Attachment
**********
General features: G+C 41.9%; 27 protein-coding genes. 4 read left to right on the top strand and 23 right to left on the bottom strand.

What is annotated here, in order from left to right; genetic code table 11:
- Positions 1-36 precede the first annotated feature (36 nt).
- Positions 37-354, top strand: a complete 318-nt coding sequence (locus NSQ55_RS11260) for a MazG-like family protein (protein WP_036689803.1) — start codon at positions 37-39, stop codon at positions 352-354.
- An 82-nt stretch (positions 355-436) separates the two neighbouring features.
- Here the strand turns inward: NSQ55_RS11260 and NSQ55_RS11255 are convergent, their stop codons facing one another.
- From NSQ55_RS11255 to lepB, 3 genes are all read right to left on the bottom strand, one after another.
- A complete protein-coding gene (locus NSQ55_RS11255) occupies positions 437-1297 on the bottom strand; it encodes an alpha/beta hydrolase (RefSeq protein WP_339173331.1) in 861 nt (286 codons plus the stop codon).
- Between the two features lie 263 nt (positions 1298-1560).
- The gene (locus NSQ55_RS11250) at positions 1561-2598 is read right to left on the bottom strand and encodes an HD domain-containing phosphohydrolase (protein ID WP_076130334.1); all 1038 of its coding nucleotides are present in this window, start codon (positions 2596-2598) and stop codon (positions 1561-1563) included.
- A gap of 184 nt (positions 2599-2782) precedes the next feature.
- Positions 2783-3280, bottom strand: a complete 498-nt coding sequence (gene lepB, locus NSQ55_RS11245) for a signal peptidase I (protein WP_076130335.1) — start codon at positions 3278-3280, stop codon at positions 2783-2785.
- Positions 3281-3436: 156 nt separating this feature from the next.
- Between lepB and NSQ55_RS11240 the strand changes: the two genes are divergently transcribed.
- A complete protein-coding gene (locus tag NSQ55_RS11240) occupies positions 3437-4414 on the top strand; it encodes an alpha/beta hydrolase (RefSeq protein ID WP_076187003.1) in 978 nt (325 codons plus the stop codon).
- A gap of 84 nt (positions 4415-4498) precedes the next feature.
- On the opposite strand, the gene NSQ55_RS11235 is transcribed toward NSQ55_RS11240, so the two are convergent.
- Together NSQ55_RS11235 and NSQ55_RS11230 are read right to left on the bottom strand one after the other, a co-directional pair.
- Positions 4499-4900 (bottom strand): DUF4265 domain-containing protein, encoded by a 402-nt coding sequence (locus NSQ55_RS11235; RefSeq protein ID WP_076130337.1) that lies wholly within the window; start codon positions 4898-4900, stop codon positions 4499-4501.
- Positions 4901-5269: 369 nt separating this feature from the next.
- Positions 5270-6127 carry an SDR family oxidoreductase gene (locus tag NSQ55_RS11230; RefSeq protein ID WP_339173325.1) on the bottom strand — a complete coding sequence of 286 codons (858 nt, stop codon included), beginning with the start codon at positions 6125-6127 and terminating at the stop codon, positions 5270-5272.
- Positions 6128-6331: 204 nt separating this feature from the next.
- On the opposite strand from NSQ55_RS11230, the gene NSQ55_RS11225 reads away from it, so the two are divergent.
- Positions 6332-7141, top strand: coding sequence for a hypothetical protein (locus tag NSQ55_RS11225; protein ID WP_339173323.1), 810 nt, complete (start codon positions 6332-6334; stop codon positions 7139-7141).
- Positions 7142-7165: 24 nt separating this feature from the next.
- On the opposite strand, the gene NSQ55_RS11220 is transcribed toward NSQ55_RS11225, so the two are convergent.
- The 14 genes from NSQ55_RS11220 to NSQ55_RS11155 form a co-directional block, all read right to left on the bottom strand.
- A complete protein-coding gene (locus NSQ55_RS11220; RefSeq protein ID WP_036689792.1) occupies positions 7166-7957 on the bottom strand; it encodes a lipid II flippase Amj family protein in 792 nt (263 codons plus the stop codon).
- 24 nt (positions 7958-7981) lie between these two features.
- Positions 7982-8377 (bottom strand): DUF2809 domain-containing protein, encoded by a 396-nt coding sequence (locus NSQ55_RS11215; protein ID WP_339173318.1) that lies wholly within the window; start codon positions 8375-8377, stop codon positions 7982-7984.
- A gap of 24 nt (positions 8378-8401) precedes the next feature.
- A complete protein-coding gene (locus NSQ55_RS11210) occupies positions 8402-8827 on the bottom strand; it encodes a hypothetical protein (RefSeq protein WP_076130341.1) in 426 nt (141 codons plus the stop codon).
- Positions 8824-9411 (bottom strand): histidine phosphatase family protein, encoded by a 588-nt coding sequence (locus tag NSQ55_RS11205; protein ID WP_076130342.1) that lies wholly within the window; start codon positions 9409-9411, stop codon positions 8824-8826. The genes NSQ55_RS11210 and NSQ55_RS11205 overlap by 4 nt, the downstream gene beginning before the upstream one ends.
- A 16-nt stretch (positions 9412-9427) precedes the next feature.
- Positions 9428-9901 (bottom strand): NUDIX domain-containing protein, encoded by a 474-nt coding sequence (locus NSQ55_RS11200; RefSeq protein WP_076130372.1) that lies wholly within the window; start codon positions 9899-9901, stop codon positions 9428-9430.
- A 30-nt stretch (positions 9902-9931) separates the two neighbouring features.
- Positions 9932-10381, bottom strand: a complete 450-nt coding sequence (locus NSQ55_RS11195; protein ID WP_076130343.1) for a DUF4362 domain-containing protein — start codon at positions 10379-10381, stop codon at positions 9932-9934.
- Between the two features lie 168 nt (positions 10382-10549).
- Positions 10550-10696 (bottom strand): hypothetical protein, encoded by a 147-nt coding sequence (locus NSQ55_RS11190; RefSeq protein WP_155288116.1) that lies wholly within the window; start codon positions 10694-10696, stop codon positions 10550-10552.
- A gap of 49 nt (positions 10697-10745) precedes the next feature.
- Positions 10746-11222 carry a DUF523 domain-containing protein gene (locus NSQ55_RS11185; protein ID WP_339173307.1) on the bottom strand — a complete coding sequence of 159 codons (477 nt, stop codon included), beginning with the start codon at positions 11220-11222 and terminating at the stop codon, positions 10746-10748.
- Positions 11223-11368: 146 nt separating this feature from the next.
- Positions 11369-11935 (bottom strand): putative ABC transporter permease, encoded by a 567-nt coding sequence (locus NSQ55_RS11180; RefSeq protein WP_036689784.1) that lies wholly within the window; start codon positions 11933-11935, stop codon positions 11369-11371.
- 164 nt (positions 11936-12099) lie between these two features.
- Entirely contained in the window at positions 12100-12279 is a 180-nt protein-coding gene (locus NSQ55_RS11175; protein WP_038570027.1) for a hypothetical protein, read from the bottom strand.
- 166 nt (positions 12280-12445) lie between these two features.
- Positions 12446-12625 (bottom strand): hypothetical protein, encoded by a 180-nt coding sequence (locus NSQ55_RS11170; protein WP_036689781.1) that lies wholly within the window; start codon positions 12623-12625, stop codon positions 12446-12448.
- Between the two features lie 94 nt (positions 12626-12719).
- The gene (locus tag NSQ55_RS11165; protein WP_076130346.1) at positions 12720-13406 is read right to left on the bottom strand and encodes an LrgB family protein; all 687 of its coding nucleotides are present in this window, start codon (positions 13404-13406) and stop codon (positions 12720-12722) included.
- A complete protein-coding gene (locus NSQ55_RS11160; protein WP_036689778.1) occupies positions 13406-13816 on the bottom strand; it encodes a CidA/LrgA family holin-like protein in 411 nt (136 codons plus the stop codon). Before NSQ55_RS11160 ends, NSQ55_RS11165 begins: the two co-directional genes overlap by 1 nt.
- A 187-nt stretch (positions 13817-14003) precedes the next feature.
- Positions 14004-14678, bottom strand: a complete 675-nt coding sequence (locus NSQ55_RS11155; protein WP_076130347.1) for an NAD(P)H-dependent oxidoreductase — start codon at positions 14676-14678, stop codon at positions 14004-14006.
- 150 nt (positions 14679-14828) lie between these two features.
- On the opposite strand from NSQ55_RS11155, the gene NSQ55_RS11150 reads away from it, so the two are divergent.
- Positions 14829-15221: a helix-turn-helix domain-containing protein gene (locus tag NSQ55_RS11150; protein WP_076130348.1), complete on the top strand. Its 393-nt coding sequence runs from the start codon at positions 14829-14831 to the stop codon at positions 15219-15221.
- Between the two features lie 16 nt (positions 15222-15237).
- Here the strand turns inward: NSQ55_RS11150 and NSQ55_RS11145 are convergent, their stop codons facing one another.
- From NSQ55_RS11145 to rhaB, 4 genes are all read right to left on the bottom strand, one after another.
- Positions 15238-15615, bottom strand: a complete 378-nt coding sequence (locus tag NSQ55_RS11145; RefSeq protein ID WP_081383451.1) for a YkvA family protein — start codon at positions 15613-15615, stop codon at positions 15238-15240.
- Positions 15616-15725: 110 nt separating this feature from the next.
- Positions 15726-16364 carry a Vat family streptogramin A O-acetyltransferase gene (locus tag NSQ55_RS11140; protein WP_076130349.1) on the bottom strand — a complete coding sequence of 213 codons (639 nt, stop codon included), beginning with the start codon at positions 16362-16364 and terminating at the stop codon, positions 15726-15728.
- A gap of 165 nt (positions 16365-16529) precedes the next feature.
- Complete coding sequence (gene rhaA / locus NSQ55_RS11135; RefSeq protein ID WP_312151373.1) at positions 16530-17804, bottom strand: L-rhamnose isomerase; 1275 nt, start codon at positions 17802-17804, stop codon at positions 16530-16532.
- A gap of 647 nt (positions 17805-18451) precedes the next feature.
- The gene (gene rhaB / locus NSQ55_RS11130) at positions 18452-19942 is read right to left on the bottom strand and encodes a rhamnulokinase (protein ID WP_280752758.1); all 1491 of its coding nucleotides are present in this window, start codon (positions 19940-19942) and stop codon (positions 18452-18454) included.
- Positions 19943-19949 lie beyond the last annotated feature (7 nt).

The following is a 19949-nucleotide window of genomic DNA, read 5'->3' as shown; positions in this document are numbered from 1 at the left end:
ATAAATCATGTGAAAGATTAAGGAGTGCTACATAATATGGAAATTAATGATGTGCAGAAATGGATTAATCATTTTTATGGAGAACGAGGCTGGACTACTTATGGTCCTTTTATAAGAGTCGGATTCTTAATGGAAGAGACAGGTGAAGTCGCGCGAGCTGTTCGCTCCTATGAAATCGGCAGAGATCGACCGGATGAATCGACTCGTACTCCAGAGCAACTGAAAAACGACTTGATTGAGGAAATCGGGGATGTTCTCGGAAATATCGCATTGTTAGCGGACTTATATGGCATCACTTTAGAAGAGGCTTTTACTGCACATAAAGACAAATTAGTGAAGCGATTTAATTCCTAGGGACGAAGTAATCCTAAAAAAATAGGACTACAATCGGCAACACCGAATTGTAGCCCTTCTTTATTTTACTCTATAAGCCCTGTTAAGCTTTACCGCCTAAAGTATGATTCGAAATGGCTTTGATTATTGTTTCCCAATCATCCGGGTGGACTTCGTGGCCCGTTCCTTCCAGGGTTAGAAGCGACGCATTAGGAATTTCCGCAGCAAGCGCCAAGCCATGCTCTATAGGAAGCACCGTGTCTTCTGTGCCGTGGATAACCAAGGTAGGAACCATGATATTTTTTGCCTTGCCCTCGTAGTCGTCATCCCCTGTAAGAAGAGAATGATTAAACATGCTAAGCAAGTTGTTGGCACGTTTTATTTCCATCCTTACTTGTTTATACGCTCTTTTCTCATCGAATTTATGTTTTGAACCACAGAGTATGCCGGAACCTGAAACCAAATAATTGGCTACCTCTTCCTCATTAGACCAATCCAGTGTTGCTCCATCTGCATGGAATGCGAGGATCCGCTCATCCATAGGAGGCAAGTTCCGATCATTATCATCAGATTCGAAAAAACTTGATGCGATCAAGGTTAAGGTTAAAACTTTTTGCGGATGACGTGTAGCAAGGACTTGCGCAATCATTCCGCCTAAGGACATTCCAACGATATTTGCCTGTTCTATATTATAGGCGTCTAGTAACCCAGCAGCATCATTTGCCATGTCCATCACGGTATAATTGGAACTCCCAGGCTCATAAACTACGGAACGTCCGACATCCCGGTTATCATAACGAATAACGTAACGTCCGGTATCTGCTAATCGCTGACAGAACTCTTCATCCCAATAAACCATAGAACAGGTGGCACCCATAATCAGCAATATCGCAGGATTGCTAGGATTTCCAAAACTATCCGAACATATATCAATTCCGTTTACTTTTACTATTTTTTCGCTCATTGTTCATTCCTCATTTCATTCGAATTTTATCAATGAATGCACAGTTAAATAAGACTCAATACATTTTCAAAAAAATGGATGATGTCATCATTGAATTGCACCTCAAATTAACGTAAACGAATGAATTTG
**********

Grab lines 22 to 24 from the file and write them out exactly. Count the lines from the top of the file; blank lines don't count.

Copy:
- Positions 6128-6331: 204 nt separating this feature from the next.
- On the opposite strand from NSQ55_RS11230, the gene NSQ55_RS11225 reads away from it, so the two are divergent.
- Positions 6332-7141, top strand: coding sequence for a hypothetical protein (locus tag NSQ55_RS11225; protein ID WP_339173323.1), 810 nt, complete (start codon positions 6332-6334; stop codon positions 7139-7141).